From Genesis to Job, the Hebrew scriptures contain some of the most influential stories in Western civilization. But what do these stories tell us about daily life in ancient Israel? And why do they still speak to us today?
In 24 captivating lectures, Professor Chapman introduces you to the stories of the Judeans in exile and grounds them in their historical context, giving you a grand vision of history as presented in the scriptures. She compares the history in the Bible to the archaeological record so that you come away with a complete picture of life in biblical Israel.
Discover the complete literary power of the scriptures by investigating many of the Bible's key historical moments, from the origins of the Israelites in the Torah to the Babylonian Captivity and the resettlement under the Persian Empire, which is the very heart of the Hebrew scriptures. Learn how the exilic period motivated the community to reexamine its relationship to its God, its land, its religious practices, and its legacy to the children who would become the new Israel.
But you'll tackle more than the sweep of history. From the family compounds to the battlefields and from the kitchens to the temples, Professor Chapman puts flesh on the bones of the biblical stories. Spiritually engaging and historically fascinating, this course is unlike any other, and it will give you a new appreciation both for ancient history and for the foundation of the three Abrahamic faiths.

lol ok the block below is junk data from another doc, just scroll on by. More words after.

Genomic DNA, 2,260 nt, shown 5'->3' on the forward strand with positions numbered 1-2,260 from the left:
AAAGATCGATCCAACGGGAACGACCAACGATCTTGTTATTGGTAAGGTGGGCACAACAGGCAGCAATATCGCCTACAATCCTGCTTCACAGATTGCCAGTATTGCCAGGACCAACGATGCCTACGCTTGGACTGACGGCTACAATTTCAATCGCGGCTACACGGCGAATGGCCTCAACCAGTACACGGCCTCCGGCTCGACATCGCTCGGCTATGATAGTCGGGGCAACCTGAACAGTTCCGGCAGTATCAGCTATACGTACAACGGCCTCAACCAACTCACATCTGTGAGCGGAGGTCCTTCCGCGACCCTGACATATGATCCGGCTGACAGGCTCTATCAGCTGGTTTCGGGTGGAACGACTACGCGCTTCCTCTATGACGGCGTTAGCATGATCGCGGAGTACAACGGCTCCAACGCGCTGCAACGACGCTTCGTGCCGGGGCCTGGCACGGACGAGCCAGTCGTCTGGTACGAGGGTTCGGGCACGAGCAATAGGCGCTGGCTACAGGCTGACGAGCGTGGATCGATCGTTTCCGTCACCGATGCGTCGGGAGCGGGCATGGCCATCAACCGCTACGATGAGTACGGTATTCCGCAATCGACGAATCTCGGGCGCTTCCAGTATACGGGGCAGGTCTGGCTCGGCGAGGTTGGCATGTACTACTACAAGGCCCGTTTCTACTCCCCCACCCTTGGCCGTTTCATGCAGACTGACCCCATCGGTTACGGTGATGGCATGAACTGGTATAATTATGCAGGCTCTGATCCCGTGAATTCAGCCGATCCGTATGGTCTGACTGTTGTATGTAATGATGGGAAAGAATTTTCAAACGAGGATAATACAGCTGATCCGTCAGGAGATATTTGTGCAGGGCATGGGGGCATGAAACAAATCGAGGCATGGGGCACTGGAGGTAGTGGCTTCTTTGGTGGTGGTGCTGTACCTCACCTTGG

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When I realized the author did not believe the Bible was God's inspired Word.
No, I am not interested. I was hoping that Audible Books would also offer more books from conservative scholars.
Warning to a Biblical conservative that this series has a liberal bias. Author does not believe Moses wrote the five books attributed to him and that Judges is a retelling of the book of Joshua. I wish in the details of any book the author's biases would be noted.
- Ronald "Bart D. Ehrman is an atheist and I wish you had more scholarly books written by believers."
Interesting, if you can stomach the bias.